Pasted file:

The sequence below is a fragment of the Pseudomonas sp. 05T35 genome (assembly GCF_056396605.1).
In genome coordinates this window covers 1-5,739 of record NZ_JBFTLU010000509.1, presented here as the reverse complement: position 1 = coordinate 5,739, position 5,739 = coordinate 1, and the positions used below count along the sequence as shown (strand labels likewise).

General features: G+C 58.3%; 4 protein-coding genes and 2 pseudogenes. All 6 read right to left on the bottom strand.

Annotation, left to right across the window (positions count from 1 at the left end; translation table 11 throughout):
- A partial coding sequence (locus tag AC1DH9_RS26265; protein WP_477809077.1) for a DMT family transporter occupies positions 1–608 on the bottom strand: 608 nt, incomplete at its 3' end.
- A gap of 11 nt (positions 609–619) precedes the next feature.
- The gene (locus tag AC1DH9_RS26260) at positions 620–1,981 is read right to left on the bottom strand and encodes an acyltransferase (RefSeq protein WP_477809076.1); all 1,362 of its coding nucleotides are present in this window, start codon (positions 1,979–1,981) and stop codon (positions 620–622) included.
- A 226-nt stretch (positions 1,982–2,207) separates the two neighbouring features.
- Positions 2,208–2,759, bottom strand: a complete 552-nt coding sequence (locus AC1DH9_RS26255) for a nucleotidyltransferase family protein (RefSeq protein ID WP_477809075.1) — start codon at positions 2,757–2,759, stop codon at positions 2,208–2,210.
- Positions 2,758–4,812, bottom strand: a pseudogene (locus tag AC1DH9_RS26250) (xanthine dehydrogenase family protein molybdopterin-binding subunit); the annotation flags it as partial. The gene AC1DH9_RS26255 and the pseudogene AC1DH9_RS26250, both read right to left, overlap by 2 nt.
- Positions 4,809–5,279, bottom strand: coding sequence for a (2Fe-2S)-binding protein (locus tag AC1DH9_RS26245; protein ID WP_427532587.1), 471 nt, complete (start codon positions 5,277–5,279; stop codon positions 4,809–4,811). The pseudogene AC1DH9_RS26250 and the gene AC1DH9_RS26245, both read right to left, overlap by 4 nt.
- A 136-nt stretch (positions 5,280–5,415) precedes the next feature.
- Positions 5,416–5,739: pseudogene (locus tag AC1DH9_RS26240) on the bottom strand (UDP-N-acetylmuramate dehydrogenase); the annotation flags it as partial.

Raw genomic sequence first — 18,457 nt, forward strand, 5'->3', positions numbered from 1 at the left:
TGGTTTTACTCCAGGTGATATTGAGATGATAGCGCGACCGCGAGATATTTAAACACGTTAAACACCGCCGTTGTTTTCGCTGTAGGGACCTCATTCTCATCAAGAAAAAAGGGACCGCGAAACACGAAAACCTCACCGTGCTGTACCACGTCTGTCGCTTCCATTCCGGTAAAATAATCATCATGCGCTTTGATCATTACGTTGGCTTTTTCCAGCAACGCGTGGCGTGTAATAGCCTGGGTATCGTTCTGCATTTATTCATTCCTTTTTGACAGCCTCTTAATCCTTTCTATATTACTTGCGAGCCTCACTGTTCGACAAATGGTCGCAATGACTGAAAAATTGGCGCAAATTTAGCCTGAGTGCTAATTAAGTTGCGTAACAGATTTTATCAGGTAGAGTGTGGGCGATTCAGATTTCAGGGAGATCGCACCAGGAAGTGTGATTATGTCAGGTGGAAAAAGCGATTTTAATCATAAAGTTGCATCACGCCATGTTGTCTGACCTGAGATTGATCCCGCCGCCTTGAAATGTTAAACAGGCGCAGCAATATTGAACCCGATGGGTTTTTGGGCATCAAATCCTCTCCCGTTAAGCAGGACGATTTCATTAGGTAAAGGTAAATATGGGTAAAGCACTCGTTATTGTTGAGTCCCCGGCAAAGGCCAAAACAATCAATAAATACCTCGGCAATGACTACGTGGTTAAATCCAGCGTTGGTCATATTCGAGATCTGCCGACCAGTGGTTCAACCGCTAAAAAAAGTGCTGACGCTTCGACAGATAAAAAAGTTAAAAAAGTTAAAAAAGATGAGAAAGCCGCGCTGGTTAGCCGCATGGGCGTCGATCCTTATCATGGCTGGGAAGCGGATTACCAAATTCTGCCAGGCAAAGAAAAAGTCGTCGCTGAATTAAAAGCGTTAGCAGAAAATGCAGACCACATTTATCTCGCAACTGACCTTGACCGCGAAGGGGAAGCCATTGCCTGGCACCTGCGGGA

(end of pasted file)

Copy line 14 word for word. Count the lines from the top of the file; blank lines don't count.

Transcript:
Raw genomic sequence first — 18,457 nt, forward strand, 5'->3', positions numbered from 1 at the left: